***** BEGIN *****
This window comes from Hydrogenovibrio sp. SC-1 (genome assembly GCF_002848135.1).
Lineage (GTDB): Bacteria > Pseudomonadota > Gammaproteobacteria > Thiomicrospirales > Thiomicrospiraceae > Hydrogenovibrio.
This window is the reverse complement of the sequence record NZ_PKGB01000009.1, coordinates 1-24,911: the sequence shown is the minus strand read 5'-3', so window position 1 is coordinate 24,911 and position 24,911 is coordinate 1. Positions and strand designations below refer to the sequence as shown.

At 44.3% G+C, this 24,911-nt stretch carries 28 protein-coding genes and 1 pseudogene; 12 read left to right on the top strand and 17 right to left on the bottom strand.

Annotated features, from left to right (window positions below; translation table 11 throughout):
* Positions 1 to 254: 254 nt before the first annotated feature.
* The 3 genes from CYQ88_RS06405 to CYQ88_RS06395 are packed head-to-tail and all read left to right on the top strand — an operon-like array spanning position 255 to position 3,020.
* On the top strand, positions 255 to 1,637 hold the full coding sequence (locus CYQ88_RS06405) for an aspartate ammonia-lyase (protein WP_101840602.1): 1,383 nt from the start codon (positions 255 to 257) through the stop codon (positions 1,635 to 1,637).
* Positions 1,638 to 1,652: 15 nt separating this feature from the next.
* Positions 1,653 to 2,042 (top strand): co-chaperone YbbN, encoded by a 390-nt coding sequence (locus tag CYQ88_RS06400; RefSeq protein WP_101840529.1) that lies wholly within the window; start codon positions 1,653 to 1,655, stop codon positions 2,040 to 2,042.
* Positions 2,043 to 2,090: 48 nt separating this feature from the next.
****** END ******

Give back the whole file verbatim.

This window comes from Hydrogenovibrio sp. SC-1 (genome assembly GCF_002848135.1).
Lineage (GTDB): Bacteria > Pseudomonadota > Gammaproteobacteria > Thiomicrospirales > Thiomicrospiraceae > Hydrogenovibrio.
This window is the reverse complement of the sequence record NZ_PKGB01000009.1, coordinates 1-24,911: the sequence shown is the minus strand read 5'-3', so window position 1 is coordinate 24,911 and position 24,911 is coordinate 1. Positions and strand designations below refer to the sequence as shown.

At 44.3% G+C, this 24,911-nt stretch carries 28 protein-coding genes and 1 pseudogene; 12 read left to right on the top strand and 17 right to left on the bottom strand.

Annotated features, from left to right (window positions below; translation table 11 throughout):
* Positions 1 to 254: 254 nt before the first annotated feature.
* The 3 genes from CYQ88_RS06405 to CYQ88_RS06395 are packed head-to-tail and all read left to right on the top strand — an operon-like array spanning position 255 to position 3,020.
* On the top strand, positions 255 to 1,637 hold the full coding sequence (locus CYQ88_RS06405) for an aspartate ammonia-lyase (protein WP_101840602.1): 1,383 nt from the start codon (positions 255 to 257) through the stop codon (positions 1,635 to 1,637).
* Positions 1,638 to 1,652: 15 nt separating this feature from the next.
* Positions 1,653 to 2,042 (top strand): co-chaperone YbbN, encoded by a 390-nt coding sequence (locus tag CYQ88_RS06400; RefSeq protein WP_101840529.1) that lies wholly within the window; start codon positions 1,653 to 1,655, stop codon positions 2,040 to 2,042.
* Positions 2,043 to 2,090: 48 nt separating this feature from the next.